Trump signs directive intended to increase drones use

There could be more drones flying around in the US as a result of a Trump administration test programme to increase government and commercial use of the unmanned aircraft.

President Donald Trump yesterday signed a directive intended to increase the number and complexity of drone flights. The presidential memo would allow exemptions from current safety rules and enable communities to move ahead with testing of drone operations.

States, communities and tribes selected to participate would devise their own trial programmes partnering with government and industry drone users. Though the administration anticipates approving at least five applications, the number of communities that can join is not limited.

Each programme would be reviewed by the Federal Aviation Administration (FAA), which would grant waivers, if necessary, to rules currently restricting drone operations. According to commentators, these could include flights over people, nighttime flights and flights beyond the line of sight of the drone operator.

The test zones are expected to be made ready in about a year. The programme would then continue for three more years.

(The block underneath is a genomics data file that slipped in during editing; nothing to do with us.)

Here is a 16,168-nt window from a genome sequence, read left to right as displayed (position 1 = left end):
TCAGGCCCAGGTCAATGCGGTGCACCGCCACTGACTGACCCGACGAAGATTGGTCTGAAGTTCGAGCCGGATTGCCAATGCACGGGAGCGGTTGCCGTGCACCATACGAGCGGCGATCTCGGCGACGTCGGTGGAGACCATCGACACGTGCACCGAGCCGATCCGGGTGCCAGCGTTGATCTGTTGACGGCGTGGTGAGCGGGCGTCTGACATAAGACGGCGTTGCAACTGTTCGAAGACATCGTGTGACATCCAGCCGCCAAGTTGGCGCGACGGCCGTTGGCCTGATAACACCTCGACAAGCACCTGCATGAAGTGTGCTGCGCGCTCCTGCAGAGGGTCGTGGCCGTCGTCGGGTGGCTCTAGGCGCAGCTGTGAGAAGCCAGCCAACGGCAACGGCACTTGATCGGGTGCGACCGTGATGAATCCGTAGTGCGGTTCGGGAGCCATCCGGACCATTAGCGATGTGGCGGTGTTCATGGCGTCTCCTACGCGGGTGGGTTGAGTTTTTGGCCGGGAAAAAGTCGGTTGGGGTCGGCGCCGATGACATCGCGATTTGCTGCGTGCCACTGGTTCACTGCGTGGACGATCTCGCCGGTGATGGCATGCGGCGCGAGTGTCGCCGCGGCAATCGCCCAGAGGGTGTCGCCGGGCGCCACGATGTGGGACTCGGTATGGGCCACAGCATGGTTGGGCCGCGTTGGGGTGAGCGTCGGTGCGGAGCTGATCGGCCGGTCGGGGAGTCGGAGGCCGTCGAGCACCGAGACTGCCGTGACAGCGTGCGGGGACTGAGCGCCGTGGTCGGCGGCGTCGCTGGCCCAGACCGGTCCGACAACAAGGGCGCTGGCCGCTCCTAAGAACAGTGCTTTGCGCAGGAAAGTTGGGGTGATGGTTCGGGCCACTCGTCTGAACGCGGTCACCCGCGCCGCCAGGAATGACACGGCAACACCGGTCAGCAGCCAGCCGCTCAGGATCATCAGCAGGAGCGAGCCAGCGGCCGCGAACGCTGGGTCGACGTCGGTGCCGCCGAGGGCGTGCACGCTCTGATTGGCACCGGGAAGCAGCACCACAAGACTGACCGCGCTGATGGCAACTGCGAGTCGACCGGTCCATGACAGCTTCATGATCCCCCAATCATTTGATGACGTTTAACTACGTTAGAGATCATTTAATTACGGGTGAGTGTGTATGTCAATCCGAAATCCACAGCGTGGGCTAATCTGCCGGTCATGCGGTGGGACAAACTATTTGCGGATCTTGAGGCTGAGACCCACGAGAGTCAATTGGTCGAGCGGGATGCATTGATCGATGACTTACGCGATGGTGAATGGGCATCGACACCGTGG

According to transportation secretary Elaine Chao, the programme is intended ''to foster technological innovation that will be a catalyst for ideas that have the potential to change our day-to-day lives.''

The government will have access to the data generated in the trials, which could be used in conjunction with NASA to further develop an air traffic control system for drones.

The US government has tried to carefully regulate drone operation so far. Companies and individuals can fly drones for commercial purposes in the US under heavy restrictions. Pilots need to obtain a certification, and can only fly during the daytime, keeping the drone within line of sight at all times. There also limits to the altitudes to drone flights of under 400 feet. Drones are also not allowed to be flown over crowds.